Summary: This message focuses on worship in the New Testament.
Worship Is A Verb Part 6
Last week my message focused on the periods of worship in the Old Testament and how they developed based on the Israelites’ understanding of God. As they experienced God first hand, they worshiped Him more intensely because they had reasons based on their own experience. As I told you last week, God wants us to “feel” Him, not just know about Him with our intellect. So when you think about God, ask yourself “Do I feel Him?” “Feeling” God transcends our knowledge of Him because when we feel Him we know Him in the core of who we are. As we look at worship in the New Testament, you will find that they “felt” God in a very personal way after Jesus arrived on the scene.
I. Worship In The New Testament
Worship in the New Testament focused on God’s presence among His people. With the announcement in John 1:14 that “the Word became flesh and made His dwelling among us” came a shift in emphasis from the building, the temple, to the person of Jesus Christ. Remember, in the Old Testament worship, it was about the place, the building, where God’s Spirit dwelt and you had to go there to interact with Him. With the arrival of Jesus, God chose to dwell with His people in a new covenant that was purchased by the blood of Christ. So they moved from focusing on the temple as the place to be for worship to focusing on the heart where worship begins. If you read the New Testament you will find that most of Jesus ministry took place outside of the “formal” places dedicated for worship. He taught in homes, in the fields, on the beach, on the water, wherever He had an opportunity. He did this because He understood that God would now begin to dwell within the person versus within a building through the indwelling work of the Holy Spirit. Consider 1 Corinthians 3:16-17 which says “Do you not know that you are a temple of God and that the Spirit of God dwells in you? If any man destroys the temple of God, God will destroy him, for the temple of God is holy, and that is what you are.” Notice closely that through the Spirit of God, God now dwells within us and can communicate with us on a personal level. We do not have to come to Church to “seek God” as some say. We come to Church so that we can worship Him with other believers; be strengthened during our times of need by those whom we fellowship with; and to learn more of God’s word through studying with others. Do not fall into a the trap that just because you have accepted Christ and He dwells within you that you do not need to be in Church somewhere. What I am saying is that you do not need to be in Church to have God dwell within you, but you do need to be in Church if you are going to carry out the mission that we all have as Christians. These two are not inseparable. So if you are a Christian who does not feel the need to be in Church you is probably not carrying out the mission that God has called you to. Let me make this clear. 1 Corinthians 6:19-20 says “Or do you not know that your body is a temple of the Holy Spirit who is in you, whom you have from God, and that you are not your own? For you have been bought with a price: therefore glorify God in your body.” Because we belong to God and His Spirit dwells within us, we cannot separate the fact that our lives are His and we have work to do.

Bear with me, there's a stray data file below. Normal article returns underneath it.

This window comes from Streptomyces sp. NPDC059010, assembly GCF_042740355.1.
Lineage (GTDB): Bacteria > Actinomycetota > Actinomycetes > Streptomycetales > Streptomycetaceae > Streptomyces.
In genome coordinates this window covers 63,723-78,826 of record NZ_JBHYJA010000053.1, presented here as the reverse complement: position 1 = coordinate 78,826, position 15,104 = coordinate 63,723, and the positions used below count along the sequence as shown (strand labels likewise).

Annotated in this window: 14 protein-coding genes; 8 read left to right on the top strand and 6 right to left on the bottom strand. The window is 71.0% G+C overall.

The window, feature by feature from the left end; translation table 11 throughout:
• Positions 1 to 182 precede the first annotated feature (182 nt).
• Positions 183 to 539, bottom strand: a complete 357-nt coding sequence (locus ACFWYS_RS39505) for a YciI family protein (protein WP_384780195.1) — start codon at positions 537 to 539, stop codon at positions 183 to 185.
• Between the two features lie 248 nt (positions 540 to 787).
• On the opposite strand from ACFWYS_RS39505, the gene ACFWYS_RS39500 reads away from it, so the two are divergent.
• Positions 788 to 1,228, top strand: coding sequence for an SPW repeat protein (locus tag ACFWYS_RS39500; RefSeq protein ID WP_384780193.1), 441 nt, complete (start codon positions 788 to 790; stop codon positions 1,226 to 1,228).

In the New Testament, Jesus is the fulfillment of true worship. Remember a few weeks ago when I gave you the diagram of the temple? Remember the place where God’s Spirit dwelt in the temple? His Spirit dwelt within the Holy of Holies which could only be entered once a year by the High Priest for that year. That changed with Jesus Christ. Through Christ, God’s dwelling place is now in the hearts of His people. As you read the New Testament, you begin to see this shift in thinking that God only dwelled in the Holy of Holies to the belief that God would now dwell in the hearts of His people and it became very evident in the public and private worship practices in the New Testament. During this time, praise took on a deeply personal dimension of outward and often spontaneous expressions of a relationship with God. What is so interesting is that this started before Christ was born. Remember in Luke 1:46-55 when Mary spontaneously began to praise God at the announcement of the birth of Christ and Elizabeth’s husband Zacharias’s blessing the Lord and prophesying when John the Baptist was born? Both of these were centered on Christ even though His redemptive work had not yet begun. Other examples of public proclamation of worship include the angels singing at the birth of Christ in Luke chapter 2 and the disciples singing a hymn before going to the Mount of Olives after the Last supper in Mark chapter 14.